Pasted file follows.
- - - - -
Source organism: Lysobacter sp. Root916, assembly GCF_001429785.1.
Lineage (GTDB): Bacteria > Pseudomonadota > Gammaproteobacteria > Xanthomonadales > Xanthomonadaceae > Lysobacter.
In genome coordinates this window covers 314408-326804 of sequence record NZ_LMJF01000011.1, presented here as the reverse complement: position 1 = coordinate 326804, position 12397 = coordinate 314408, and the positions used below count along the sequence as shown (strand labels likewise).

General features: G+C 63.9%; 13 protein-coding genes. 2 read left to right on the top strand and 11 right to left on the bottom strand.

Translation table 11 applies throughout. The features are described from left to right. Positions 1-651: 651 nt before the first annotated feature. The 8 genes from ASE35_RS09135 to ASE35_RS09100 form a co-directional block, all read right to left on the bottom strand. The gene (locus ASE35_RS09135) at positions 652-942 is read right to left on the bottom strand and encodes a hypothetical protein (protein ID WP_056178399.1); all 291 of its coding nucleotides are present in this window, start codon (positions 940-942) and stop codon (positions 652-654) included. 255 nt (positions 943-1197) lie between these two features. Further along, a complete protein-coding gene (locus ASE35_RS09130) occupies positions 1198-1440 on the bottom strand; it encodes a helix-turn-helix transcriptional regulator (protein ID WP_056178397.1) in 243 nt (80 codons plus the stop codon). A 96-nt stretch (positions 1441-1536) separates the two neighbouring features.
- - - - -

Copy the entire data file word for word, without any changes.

Source organism: Lysobacter sp. Root916, assembly GCF_001429785.1.
Lineage (GTDB): Bacteria > Pseudomonadota > Gammaproteobacteria > Xanthomonadales > Xanthomonadaceae > Lysobacter.
In genome coordinates this window covers 314408-326804 of sequence record NZ_LMJF01000011.1, presented here as the reverse complement: position 1 = coordinate 326804, position 12397 = coordinate 314408, and the positions used below count along the sequence as shown (strand labels likewise).

General features: G+C 63.9%; 13 protein-coding genes. 2 read left to right on the top strand and 11 right to left on the bottom strand.

Translation table 11 applies throughout. The features are described from left to right. Positions 1-651: 651 nt before the first annotated feature. The 8 genes from ASE35_RS09135 to ASE35_RS09100 form a co-directional block, all read right to left on the bottom strand. The gene (locus ASE35_RS09135) at positions 652-942 is read right to left on the bottom strand and encodes a hypothetical protein (protein ID WP_056178399.1); all 291 of its coding nucleotides are present in this window, start codon (positions 940-942) and stop codon (positions 652-654) included. 255 nt (positions 943-1197) lie between these two features. Further along, a complete protein-coding gene (locus ASE35_RS09130) occupies positions 1198-1440 on the bottom strand; it encodes a helix-turn-helix transcriptional regulator (protein ID WP_056178397.1) in 243 nt (80 codons plus the stop codon). A 96-nt stretch (positions 1441-1536) separates the two neighbouring features.